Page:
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LIFESTYLE
By Yvette May/Staff Photographer | October 31, 2012
Age: 41 City: Williamsport (born in Baltimore) Day job: United Parcel Service Inc. (20 years); The Baltimore Bookworks LLC (the publishing house I founded in 2009) Book title: "Old Line Divided: Maryland in the Civil War: Volume I: Antebellum to 1862" Genre: United States history/Civil War Quick synopsis: A full narrative of the Civil War and of Maryland, and Marylanders in the Civil War. Publisher: The Baltimore Booksworks LLC Price: $29.95 Pages: 368, including photographs and index What inspired you to write the book?
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NEWS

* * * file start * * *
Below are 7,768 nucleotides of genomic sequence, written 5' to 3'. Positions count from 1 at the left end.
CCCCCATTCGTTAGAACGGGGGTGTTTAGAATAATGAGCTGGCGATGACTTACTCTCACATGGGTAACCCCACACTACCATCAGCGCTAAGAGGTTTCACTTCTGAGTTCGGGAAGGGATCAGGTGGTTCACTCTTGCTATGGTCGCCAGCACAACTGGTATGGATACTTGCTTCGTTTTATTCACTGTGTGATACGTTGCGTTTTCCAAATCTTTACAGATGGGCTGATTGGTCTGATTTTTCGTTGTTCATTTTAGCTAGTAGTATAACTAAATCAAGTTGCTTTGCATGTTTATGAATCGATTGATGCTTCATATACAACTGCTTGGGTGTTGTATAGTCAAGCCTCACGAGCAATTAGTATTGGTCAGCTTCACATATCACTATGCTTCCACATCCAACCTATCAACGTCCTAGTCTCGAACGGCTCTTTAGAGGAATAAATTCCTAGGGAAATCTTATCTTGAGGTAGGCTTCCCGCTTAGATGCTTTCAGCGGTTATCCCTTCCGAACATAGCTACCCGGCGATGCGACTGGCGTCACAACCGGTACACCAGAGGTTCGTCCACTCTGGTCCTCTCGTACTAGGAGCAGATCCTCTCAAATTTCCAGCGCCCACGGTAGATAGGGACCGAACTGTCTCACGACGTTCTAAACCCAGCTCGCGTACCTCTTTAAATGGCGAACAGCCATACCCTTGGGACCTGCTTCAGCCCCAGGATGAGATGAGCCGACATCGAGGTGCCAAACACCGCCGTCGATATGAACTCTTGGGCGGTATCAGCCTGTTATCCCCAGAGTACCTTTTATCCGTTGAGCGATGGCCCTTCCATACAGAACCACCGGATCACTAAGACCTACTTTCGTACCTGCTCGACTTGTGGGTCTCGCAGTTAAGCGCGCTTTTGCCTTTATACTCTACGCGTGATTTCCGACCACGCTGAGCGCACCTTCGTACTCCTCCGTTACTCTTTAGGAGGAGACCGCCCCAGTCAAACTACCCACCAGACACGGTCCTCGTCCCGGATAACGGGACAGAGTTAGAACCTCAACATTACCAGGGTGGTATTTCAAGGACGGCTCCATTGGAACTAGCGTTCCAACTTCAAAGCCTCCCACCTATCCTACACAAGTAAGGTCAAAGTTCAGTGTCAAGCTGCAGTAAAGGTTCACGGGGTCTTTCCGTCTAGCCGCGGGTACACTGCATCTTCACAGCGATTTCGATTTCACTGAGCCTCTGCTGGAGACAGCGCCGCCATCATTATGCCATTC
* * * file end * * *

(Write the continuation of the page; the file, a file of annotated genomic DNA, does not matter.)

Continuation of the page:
By ALICIA NOTARIANNI | alnotarianni@aol.com | June 15, 2012
Audrey Scanlan-Teller teared up as she pointed out the Civil War-era document. For about six years, she had been researching her relative, Israel Parshall Keeney, a Union soldier who was mortally wounded at the Battle of South Mountain. As a knowledgeable volunteer at Antietam National Battlefield and at the National Museum of Civil War Medicine, Teller, of Middletown, Md., had been asked to serve on the planning committee for an exhibit commemorating the war's 150th anniversary at Washington County Museum of Fine Arts.
NEWS
By LAUREN KIRKWOOD | June 15, 2012
Blow-by-blow accounts of battles and complex military strategy often pervade nonfiction Civil War books, but local historian Dennis Frye said he wanted to write an account of the war from the perspective of the people. At the Hagerstown-Washington County Convention and Visitors Bureau on Friday, Frye signed copies of “September Suspense: Lincoln's Union in Peril,” a work he called a “social history” of the events of September 1862. “It's a brand-new contribution, not only to scholarship, but to encourage renewed public interest,” he said.